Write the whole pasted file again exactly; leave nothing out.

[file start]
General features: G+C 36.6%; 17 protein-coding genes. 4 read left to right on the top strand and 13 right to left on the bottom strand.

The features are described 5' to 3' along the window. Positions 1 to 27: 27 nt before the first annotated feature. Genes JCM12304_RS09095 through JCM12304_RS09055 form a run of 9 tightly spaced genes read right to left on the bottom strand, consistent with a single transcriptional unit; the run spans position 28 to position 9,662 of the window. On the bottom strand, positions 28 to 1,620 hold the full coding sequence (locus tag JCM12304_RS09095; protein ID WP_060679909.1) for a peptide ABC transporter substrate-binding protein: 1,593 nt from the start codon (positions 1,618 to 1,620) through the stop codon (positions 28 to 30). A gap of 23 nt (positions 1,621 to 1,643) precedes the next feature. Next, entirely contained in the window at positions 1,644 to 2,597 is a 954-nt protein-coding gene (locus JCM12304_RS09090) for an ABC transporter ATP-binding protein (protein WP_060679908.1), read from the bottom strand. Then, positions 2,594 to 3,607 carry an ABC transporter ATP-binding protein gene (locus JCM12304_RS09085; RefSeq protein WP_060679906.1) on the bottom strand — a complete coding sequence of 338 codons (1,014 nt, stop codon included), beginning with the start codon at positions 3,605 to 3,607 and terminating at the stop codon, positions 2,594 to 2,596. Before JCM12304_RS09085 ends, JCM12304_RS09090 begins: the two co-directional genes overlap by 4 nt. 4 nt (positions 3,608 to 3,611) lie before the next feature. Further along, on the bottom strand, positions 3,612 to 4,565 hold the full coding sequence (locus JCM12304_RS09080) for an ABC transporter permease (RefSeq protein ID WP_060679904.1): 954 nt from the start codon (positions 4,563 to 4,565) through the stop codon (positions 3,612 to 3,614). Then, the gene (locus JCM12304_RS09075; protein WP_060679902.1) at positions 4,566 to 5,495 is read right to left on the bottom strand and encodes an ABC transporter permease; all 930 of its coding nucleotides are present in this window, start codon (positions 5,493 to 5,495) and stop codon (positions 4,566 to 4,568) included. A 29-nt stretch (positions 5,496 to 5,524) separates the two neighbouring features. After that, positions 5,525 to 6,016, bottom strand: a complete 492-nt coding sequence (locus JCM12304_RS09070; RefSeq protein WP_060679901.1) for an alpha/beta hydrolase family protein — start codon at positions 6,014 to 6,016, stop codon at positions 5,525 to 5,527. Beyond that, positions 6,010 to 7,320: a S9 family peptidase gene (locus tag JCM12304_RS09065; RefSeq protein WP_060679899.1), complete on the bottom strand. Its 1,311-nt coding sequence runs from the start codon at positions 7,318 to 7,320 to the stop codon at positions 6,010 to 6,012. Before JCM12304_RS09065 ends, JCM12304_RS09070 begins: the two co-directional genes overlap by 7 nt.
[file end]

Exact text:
General features: G+C 36.6%; 17 protein-coding genes. 4 read left to right on the top strand and 13 right to left on the bottom strand.

The features are described 5' to 3' along the window. Positions 1 to 27: 27 nt before the first annotated feature. Genes JCM12304_RS09095 through JCM12304_RS09055 form a run of 9 tightly spaced genes read right to left on the bottom strand, consistent with a single transcriptional unit; the run spans position 28 to position 9,662 of the window. On the bottom strand, positions 28 to 1,620 hold the full coding sequence (locus tag JCM12304_RS09095; protein ID WP_060679909.1) for a peptide ABC transporter substrate-binding protein: 1,593 nt from the start codon (positions 1,618 to 1,620) through the stop codon (positions 28 to 30). A gap of 23 nt (positions 1,621 to 1,643) precedes the next feature. Next, entirely contained in the window at positions 1,644 to 2,597 is a 954-nt protein-coding gene (locus JCM12304_RS09090) for an ABC transporter ATP-binding protein (protein WP_060679908.1), read from the bottom strand. Then, positions 2,594 to 3,607 carry an ABC transporter ATP-binding protein gene (locus JCM12304_RS09085; RefSeq protein WP_060679906.1) on the bottom strand — a complete coding sequence of 338 codons (1,014 nt, stop codon included), beginning with the start codon at positions 3,605 to 3,607 and terminating at the stop codon, positions 2,594 to 2,596. Before JCM12304_RS09085 ends, JCM12304_RS09090 begins: the two co-directional genes overlap by 4 nt. 4 nt (positions 3,608 to 3,611) lie before the next feature. Further along, on the bottom strand, positions 3,612 to 4,565 hold the full coding sequence (locus JCM12304_RS09080) for an ABC transporter permease (RefSeq protein ID WP_060679904.1): 954 nt from the start codon (positions 4,563 to 4,565) through the stop codon (positions 3,612 to 3,614). Then, the gene (locus JCM12304_RS09075; protein WP_060679902.1) at positions 4,566 to 5,495 is read right to left on the bottom strand and encodes an ABC transporter permease; all 930 of its coding nucleotides are present in this window, start codon (positions 5,493 to 5,495) and stop codon (positions 4,566 to 4,568) included. A 29-nt stretch (positions 5,496 to 5,524) separates the two neighbouring features. After that, positions 5,525 to 6,016, bottom strand: a complete 492-nt coding sequence (locus JCM12304_RS09070; RefSeq protein WP_060679901.1) for an alpha/beta hydrolase family protein — start codon at positions 6,014 to 6,016, stop codon at positions 5,525 to 5,527. Beyond that, positions 6,010 to 7,320: a S9 family peptidase gene (locus tag JCM12304_RS09065; RefSeq protein WP_060679899.1), complete on the bottom strand. Its 1,311-nt coding sequence runs from the start codon at positions 7,318 to 7,320 to the stop codon at positions 6,010 to 6,012. Before JCM12304_RS09065 ends, JCM12304_RS09070 begins: the two co-directional genes overlap by 7 nt.